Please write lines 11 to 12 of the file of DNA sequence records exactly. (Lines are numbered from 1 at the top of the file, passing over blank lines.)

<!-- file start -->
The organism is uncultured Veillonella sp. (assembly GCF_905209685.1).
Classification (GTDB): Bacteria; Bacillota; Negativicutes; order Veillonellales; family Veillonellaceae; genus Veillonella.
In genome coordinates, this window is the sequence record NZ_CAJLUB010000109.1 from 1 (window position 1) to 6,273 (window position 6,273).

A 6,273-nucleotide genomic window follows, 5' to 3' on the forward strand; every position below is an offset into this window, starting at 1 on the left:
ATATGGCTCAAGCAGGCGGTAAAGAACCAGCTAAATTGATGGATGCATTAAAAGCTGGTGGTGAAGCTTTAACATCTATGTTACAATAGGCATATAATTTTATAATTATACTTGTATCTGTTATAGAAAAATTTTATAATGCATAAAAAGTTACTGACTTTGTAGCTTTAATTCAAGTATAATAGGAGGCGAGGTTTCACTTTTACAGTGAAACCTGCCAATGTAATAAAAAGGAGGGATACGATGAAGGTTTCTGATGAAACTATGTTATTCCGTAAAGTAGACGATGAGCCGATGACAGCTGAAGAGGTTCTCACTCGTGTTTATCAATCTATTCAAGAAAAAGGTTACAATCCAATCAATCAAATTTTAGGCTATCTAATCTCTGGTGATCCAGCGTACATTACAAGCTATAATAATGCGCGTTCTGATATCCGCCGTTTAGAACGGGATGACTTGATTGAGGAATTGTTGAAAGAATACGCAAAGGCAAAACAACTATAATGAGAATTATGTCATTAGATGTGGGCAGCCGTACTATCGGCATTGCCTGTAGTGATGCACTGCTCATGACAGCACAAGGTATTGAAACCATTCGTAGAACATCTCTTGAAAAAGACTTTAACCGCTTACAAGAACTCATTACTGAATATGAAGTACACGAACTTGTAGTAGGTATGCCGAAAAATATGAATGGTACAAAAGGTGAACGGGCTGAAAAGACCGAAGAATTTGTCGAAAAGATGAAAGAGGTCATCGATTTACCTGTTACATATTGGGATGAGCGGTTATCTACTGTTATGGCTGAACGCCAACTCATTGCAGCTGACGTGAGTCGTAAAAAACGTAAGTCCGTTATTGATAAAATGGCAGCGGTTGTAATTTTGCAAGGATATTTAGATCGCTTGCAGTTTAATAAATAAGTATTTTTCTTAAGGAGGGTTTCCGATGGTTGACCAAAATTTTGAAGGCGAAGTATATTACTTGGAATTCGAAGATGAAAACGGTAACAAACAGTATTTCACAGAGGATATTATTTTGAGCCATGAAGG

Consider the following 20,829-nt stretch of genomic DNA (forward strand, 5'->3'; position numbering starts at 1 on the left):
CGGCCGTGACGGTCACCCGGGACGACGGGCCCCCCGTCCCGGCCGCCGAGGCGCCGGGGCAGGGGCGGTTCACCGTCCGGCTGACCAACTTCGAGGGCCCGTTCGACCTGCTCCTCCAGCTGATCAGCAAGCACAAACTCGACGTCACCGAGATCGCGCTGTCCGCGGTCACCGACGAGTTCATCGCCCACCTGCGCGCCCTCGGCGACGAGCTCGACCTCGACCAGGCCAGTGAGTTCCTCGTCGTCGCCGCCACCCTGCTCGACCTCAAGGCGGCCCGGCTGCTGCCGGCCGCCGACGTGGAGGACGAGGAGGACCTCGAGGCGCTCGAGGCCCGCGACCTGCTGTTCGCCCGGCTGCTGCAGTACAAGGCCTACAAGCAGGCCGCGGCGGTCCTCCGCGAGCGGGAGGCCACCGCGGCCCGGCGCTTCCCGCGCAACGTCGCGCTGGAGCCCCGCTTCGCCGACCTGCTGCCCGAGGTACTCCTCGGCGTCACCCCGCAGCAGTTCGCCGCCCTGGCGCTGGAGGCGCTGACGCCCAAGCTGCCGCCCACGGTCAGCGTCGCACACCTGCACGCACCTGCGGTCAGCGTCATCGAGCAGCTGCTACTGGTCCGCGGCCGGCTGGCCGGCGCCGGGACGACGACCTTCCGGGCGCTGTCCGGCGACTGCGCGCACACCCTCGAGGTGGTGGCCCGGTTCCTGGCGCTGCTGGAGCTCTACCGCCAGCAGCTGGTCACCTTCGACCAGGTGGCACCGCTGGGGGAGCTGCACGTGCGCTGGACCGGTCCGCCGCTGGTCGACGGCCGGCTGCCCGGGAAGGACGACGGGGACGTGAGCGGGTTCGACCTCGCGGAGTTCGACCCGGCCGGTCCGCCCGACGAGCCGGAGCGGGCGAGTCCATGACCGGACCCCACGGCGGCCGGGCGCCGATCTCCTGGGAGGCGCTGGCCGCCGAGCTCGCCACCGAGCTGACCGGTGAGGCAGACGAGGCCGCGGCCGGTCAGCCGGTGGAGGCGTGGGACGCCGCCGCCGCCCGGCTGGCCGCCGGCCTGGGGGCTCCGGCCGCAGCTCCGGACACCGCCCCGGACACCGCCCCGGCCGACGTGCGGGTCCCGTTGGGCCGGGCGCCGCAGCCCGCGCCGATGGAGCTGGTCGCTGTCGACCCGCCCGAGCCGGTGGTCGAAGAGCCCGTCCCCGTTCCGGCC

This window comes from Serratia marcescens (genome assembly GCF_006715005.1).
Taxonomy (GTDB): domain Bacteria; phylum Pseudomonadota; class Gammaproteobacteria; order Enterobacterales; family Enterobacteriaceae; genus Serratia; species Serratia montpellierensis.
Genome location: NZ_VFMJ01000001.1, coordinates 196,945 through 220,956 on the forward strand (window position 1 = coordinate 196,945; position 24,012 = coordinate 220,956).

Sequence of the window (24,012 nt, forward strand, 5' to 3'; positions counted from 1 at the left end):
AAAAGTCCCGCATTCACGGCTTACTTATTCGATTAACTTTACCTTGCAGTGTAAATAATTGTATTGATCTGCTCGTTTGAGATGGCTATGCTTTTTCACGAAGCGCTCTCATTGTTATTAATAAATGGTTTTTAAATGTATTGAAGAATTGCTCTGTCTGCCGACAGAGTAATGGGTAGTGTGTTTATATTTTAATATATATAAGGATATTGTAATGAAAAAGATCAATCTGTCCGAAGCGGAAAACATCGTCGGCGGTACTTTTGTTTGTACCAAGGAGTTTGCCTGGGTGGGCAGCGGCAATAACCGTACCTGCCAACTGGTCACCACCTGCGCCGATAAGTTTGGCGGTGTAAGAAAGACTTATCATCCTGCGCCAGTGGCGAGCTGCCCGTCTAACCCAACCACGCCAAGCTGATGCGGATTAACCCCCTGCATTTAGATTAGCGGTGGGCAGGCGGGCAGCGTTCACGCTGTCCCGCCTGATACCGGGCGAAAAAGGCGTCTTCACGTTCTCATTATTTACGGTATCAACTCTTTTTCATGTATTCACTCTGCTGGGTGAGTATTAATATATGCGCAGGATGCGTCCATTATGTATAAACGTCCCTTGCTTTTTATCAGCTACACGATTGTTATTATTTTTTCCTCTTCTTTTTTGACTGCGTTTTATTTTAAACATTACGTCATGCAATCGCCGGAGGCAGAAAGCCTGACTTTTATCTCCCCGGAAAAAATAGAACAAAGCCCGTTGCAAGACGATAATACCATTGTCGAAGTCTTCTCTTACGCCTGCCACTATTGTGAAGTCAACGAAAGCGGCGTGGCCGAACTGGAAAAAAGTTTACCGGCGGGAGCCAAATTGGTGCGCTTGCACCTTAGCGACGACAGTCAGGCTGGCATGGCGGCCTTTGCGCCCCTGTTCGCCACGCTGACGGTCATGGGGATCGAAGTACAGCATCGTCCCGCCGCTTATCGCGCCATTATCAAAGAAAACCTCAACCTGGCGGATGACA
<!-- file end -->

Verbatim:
Sequence of the window (24,012 nt, forward strand, 5' to 3'; positions counted from 1 at the left end):
AAAAGTCCCGCATTCACGGCTTACTTATTCGATTAACTTTACCTTGCAGTGTAAATAATTGTATTGATCTGCTCGTTTGAGATGGCTATGCTTTTTCACGAAGCGCTCTCATTGTTATTAATAAATGGTTTTTAAATGTATTGAAGAATTGCTCTGTCTGCCGACAGAGTAATGGGTAGTGTGTTTATATTTTAATATATATAAGGATATTGTAATGAAAAAGATCAATCTGTCCGAAGCGGAAAACATCGTCGGCGGTACTTTTGTTTGTACCAAGGAGTTTGCCTGGGTGGGCAGCGGCAATAACCGTACCTGCCAACTGGTCACCACCTGCGCCGATAAGTTTGGCGGTGTAAGAAAGACTTATCATCCTGCGCCAGTGGCGAGCTGCCCGTCTAACCCAACCACGCCAAGCTGATGCGGATTAACCCCCTGCATTTAGATTAGCGGTGGGCAGGCGGGCAGCGTTCACGCTGTCCCGCCTGATACCGGGCGAAAAAGGCGTCTTCACGTTCTCATTATTTACGGTATCAACTCTTTTTCATGTATTCACTCTGCTGGGTGAGTATTAATATATGCGCAGGATGCGTCCATTATGTATAAACGTCCCTTGCTTTTTATCAGCTACACGATTGTTATTATTTTTTCCTCTTCTTTTTTGACTGCGTTTTATTTTAAACATTACGTCATGCAATCGCCGGAGGCAGAAAGCCTGACTTTTATCTCCCCGGAAAAAATAGAACAAAGCCCGTTGCAAGACGATAATACCATTGTCGAAGTCTTCTCTTACGCCTGCCACTATTGTGAAGTCAACGAAAGCGGCGTGGCCGAACTGGAAAAAAGTTTACCGGCGGGAGCCAAATTGGTGCGCTTGCACCTTAGCGACGACAGTCAGGCTGGCATGGCGGCCTTTGCGCCCCTGTTCGCCACGCTGACGGTCATGGGGATCGAAGTACAGCATCGTCCCGCCGCTTATCGCGCCATTATCAAAGAAAACCTCAACCTGGCGGATGACA